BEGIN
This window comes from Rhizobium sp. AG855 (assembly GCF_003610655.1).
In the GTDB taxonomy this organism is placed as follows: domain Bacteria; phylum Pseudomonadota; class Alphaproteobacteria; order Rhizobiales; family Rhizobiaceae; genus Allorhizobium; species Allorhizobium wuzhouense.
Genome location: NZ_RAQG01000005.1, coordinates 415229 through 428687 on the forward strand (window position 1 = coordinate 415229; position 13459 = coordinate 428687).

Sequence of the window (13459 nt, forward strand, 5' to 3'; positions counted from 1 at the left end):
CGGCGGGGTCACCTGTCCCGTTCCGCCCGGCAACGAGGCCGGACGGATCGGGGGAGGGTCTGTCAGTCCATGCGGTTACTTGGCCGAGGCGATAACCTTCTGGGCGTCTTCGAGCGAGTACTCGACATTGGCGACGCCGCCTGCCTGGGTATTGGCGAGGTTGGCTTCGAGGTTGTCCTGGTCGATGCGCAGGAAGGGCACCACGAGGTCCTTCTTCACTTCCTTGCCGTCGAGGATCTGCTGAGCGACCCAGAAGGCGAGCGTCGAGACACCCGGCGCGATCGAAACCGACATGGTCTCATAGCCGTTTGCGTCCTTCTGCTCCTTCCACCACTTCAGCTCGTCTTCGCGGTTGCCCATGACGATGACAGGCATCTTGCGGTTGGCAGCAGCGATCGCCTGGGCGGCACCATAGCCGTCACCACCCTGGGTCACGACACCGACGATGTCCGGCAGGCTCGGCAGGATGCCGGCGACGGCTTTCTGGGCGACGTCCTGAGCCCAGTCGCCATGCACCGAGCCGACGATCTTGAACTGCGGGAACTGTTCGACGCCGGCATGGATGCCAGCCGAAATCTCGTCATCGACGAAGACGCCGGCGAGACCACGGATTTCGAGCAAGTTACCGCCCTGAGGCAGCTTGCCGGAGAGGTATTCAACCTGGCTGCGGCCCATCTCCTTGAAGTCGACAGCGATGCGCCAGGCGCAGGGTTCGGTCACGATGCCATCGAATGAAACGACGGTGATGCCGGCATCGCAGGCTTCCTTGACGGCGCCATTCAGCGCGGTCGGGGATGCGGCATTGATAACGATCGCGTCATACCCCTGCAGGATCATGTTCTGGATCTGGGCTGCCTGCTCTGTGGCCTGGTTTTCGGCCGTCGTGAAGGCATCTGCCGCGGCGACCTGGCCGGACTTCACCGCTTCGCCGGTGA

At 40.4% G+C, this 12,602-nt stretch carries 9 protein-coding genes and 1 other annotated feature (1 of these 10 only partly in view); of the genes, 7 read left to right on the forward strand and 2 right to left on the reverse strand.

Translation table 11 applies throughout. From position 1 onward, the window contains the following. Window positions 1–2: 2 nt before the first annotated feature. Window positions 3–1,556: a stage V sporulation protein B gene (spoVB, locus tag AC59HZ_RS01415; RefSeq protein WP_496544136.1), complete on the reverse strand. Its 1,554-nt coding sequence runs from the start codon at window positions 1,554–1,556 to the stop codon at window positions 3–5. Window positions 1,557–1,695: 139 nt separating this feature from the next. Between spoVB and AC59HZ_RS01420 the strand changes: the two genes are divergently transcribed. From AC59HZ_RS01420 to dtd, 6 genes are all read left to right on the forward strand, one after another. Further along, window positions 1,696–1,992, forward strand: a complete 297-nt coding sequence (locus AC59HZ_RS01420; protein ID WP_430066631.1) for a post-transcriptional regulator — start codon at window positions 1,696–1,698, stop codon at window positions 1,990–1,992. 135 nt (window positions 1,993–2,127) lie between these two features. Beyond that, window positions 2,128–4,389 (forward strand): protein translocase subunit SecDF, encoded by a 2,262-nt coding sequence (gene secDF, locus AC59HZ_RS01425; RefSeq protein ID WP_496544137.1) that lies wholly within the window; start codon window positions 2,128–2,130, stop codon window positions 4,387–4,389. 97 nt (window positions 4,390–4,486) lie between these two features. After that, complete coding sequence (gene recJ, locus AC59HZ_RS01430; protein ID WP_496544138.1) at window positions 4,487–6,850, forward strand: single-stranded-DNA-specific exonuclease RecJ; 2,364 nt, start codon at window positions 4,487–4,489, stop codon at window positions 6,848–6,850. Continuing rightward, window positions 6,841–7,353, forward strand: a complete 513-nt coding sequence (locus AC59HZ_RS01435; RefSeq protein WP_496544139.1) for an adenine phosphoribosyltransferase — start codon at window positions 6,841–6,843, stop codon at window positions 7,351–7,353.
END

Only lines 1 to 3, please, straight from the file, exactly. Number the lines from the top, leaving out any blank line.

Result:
This window comes from Rhizobium sp. AG855 (assembly GCF_003610655.1).
In the GTDB taxonomy this organism is placed as follows: domain Bacteria; phylum Pseudomonadota; class Alphaproteobacteria; order Rhizobiales; family Rhizobiaceae; genus Allorhizobium; species Allorhizobium wuzhouense.
Genome location: NZ_RAQG01000005.1, coordinates 415229 through 428687 on the forward strand (window position 1 = coordinate 415229; position 13459 = coordinate 428687).